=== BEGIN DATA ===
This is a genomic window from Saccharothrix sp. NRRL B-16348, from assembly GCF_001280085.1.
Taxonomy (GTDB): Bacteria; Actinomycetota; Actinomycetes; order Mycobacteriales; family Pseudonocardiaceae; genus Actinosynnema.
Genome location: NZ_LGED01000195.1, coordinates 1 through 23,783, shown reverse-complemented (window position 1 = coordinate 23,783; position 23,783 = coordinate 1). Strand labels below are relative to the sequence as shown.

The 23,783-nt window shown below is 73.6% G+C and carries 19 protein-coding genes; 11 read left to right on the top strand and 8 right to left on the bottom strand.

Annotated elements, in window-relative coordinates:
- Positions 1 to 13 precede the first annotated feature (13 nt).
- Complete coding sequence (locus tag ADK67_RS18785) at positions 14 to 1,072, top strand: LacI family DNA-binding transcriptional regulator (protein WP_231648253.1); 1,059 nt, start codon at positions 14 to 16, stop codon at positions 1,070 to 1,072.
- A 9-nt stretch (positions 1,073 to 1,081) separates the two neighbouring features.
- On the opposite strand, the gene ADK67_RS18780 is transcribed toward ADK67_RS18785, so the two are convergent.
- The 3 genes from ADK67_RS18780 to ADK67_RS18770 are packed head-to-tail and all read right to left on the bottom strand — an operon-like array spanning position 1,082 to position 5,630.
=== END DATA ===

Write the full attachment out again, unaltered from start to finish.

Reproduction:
This is a genomic window from Saccharothrix sp. NRRL B-16348, from assembly GCF_001280085.1.
Taxonomy (GTDB): Bacteria; Actinomycetota; Actinomycetes; order Mycobacteriales; family Pseudonocardiaceae; genus Actinosynnema.
Genome location: NZ_LGED01000195.1, coordinates 1 through 23,783, shown reverse-complemented (window position 1 = coordinate 23,783; position 23,783 = coordinate 1). Strand labels below are relative to the sequence as shown.

The 23,783-nt window shown below is 73.6% G+C and carries 19 protein-coding genes; 11 read left to right on the top strand and 8 right to left on the bottom strand.

Annotated elements, in window-relative coordinates:
- Positions 1 to 13 precede the first annotated feature (13 nt).
- Complete coding sequence (locus tag ADK67_RS18785) at positions 14 to 1,072, top strand: LacI family DNA-binding transcriptional regulator (protein WP_231648253.1); 1,059 nt, start codon at positions 14 to 16, stop codon at positions 1,070 to 1,072.
- A 9-nt stretch (positions 1,073 to 1,081) separates the two neighbouring features.
- On the opposite strand, the gene ADK67_RS18780 is transcribed toward ADK67_RS18785, so the two are convergent.
- The 3 genes from ADK67_RS18780 to ADK67_RS18770 are packed head-to-tail and all read right to left on the bottom strand — an operon-like array spanning position 1,082 to position 5,630.